China and Intellectual Property Theft – China has been holding down the value of its currency, the renminbi, for years, making Chinese exports to the United States cheaper and American exports to China more expensive. The renminbi’s recent rise has been too modest to change the situation, and Mr. Hu’s state visit is sure to highlight the real tensions between the countries.  Yet the focus on the currency has nonetheless become excessive. The truth is that the exchange rate is not the main problem for American companies hoping to sell more products in China and, in the process, create more jobs in this country. The exchange rate does not need to be the focus of next week’s meetings.  For the United States, the No. 1 problem with China’s economy is probably intellectual property theft. Technology companies, for example, continue to notice Chinese government agencies downloading software updates for programs they have never bought, at least not legally.  No wonder China has become the world’s second-largest market for computer hardware sales — but is only the eighth-largest for software sales.

MIT Lecture by Charles Ferguson on the Financial Crisis

Post-Apocalyptic Detroit – Some cool pictures of abandoned buildings in Detroit.   How do you abandon a public library and leave all the books?  All these buildings appear vandalized.  Could it be a sign of Detroit’s problems that no one bothered to even steal the books?

Satyajit Das: European Death Spiral – Communicable Diseases European politicians and central bankers have provided useful geographical clarifications. Prior to succumbing to the inevitable, the Ireland told everyone that they were not Greece. Portugal is now telling everyone that it is not Greece or Ireland. Spain insists that it is not Greece, Ireland or Portugal. Italy says it is not in the “PIGS”. Belgium insists it was no “B” in “PIGS” or “PIIGS”. EU pressure on Ireland to accept external “help” was to safeguard financial stability in the Euro area, as much as rescue Ireland. However, contagion is proving difficult to prevent. Greece had a bloated public sector and an uncompetitive economy sustained by low Euro interest rates. Ireland suffered from excessive dependence on the financial sector, poor lending, a property bubble and an increasingly generous welfare state. Portugal has slow growth, anaemic productivity, large budget deficits and poor domestic savings. Spain has low productivity, high unemployment, an inflexible labour market and a banking system with large exposures to property and European sovereigns. Italy has low growth, poor productivity and a close association with the other peripheral European economies. . The Italian banking system is relatively healthy but exposed to European sovereign debt. Belgium is really two ethnic groups that share a king and high levels of debt (about Euro 470 billion, 100% of GDP).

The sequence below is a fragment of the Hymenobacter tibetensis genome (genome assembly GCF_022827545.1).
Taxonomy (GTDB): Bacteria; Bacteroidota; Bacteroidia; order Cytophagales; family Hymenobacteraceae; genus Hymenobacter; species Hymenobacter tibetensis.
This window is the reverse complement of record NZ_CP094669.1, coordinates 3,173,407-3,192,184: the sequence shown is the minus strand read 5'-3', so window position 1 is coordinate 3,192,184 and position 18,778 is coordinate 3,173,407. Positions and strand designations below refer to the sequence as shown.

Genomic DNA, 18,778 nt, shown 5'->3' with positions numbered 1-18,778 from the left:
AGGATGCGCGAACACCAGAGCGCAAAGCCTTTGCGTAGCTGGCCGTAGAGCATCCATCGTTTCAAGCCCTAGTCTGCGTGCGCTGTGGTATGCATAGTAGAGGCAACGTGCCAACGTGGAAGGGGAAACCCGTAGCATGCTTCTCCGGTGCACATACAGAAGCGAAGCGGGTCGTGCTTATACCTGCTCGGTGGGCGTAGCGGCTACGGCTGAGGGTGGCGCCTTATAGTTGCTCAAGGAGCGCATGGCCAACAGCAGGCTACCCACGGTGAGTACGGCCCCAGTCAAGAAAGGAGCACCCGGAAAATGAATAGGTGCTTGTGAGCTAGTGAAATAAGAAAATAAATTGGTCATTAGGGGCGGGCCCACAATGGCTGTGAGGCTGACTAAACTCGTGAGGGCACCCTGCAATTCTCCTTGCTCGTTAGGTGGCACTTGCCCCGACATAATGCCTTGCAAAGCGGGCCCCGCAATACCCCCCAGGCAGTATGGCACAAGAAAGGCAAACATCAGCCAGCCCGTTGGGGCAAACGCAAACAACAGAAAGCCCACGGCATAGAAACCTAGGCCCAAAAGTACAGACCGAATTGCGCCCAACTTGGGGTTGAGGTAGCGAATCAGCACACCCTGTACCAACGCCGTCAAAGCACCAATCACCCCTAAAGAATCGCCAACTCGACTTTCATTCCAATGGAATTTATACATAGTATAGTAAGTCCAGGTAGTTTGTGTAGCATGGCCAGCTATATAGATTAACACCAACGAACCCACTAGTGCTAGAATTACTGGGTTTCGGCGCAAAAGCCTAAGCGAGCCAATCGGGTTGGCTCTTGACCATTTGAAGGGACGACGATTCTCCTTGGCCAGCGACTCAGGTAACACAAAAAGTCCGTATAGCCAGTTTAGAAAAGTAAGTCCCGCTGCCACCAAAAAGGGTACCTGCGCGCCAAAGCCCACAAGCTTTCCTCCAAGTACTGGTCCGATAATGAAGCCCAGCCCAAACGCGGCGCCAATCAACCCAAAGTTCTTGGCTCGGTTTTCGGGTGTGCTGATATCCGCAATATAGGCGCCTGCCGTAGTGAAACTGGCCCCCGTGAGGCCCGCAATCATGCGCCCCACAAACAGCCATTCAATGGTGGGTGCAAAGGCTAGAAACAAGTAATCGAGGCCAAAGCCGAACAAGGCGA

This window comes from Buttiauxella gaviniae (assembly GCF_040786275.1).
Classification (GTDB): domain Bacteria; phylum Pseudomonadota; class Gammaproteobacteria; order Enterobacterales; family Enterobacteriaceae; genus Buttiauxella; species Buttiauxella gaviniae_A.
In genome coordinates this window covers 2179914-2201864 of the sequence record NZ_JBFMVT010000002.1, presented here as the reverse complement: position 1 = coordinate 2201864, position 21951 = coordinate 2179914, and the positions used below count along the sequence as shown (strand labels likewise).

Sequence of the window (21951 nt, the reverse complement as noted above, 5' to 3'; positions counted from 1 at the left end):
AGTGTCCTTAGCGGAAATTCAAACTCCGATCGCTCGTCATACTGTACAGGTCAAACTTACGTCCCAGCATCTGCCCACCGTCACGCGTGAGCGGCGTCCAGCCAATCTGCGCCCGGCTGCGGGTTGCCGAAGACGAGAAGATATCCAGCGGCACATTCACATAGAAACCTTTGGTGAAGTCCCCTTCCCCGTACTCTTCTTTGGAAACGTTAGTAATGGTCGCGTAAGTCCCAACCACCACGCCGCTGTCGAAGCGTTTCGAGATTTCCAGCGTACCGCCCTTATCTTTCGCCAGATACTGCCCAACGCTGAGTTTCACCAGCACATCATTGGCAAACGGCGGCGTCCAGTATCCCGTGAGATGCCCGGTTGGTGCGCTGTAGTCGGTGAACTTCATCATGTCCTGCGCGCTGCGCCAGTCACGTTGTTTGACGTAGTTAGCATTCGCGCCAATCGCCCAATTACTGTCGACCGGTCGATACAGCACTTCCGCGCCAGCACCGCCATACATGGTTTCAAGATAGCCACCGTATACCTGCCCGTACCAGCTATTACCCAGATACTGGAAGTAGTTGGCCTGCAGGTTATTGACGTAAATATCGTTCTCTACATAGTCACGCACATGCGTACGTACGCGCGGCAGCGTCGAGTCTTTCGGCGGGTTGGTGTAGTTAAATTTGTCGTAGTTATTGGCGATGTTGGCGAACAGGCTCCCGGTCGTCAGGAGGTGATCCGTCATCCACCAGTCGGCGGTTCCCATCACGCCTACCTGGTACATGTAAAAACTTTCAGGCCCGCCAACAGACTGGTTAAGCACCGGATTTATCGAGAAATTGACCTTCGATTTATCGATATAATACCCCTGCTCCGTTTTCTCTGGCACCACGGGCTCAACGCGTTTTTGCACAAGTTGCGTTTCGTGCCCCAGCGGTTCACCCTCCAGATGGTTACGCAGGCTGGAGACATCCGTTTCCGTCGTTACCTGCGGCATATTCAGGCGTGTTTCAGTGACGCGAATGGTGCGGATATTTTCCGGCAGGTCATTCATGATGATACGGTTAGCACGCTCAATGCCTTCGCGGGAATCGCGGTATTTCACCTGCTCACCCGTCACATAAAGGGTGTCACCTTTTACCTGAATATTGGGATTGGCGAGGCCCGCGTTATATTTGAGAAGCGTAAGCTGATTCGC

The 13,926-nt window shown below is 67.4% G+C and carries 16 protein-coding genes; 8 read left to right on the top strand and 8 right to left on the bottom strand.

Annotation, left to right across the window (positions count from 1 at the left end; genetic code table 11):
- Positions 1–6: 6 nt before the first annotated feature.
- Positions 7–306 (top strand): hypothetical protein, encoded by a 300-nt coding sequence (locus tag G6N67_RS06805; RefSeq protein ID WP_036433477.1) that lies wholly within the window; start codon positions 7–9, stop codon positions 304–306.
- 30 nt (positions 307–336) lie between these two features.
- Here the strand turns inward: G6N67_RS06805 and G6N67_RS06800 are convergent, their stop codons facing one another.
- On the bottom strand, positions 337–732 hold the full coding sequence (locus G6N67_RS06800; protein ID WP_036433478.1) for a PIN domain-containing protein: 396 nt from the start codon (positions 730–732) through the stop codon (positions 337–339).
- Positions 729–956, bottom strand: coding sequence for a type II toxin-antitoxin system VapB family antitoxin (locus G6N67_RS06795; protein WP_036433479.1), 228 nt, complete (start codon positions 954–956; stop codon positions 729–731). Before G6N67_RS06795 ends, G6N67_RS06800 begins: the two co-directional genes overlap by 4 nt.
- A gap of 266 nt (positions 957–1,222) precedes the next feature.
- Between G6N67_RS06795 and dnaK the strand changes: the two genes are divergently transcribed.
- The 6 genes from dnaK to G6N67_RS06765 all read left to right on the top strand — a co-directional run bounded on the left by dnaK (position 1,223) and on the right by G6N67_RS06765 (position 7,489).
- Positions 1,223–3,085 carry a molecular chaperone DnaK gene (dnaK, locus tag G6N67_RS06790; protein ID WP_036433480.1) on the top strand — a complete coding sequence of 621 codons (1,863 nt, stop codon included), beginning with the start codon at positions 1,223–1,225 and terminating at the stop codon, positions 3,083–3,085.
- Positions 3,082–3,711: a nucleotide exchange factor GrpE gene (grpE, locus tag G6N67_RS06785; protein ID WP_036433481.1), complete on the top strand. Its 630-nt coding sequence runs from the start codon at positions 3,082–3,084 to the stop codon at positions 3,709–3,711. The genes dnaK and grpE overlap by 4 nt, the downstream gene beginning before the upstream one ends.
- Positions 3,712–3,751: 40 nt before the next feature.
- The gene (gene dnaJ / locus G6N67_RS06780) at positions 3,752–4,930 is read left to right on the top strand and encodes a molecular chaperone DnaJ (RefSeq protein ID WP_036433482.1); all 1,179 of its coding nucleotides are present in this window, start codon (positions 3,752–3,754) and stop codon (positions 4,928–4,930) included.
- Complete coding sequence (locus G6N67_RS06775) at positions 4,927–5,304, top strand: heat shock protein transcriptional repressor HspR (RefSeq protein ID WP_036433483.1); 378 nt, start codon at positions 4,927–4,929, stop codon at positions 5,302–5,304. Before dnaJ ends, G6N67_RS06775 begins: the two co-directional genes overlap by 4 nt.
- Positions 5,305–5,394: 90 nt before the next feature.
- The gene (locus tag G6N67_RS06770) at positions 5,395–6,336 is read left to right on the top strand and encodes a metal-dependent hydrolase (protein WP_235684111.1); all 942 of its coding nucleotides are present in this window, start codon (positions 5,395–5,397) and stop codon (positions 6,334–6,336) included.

Under the regulator’s microscope: Credit default swaps – Some argue that the widening spreads between sovereign debt in Germany and that of other European countries has been exacerbated by activity in the market for credit default swaps. In the past year there has been much discussion on (naked) short selling, frequently associated with the question of “naked CDS” (the widely-used acronym for credit default swaps). Yet naked CDS are of a different nature and deserve to be treated soThis column argues that “naked credit default swaps” are of a different nature to naked short selling and deserve to be treated so. It explores insights from the academic literature, market participants, and securities regulators.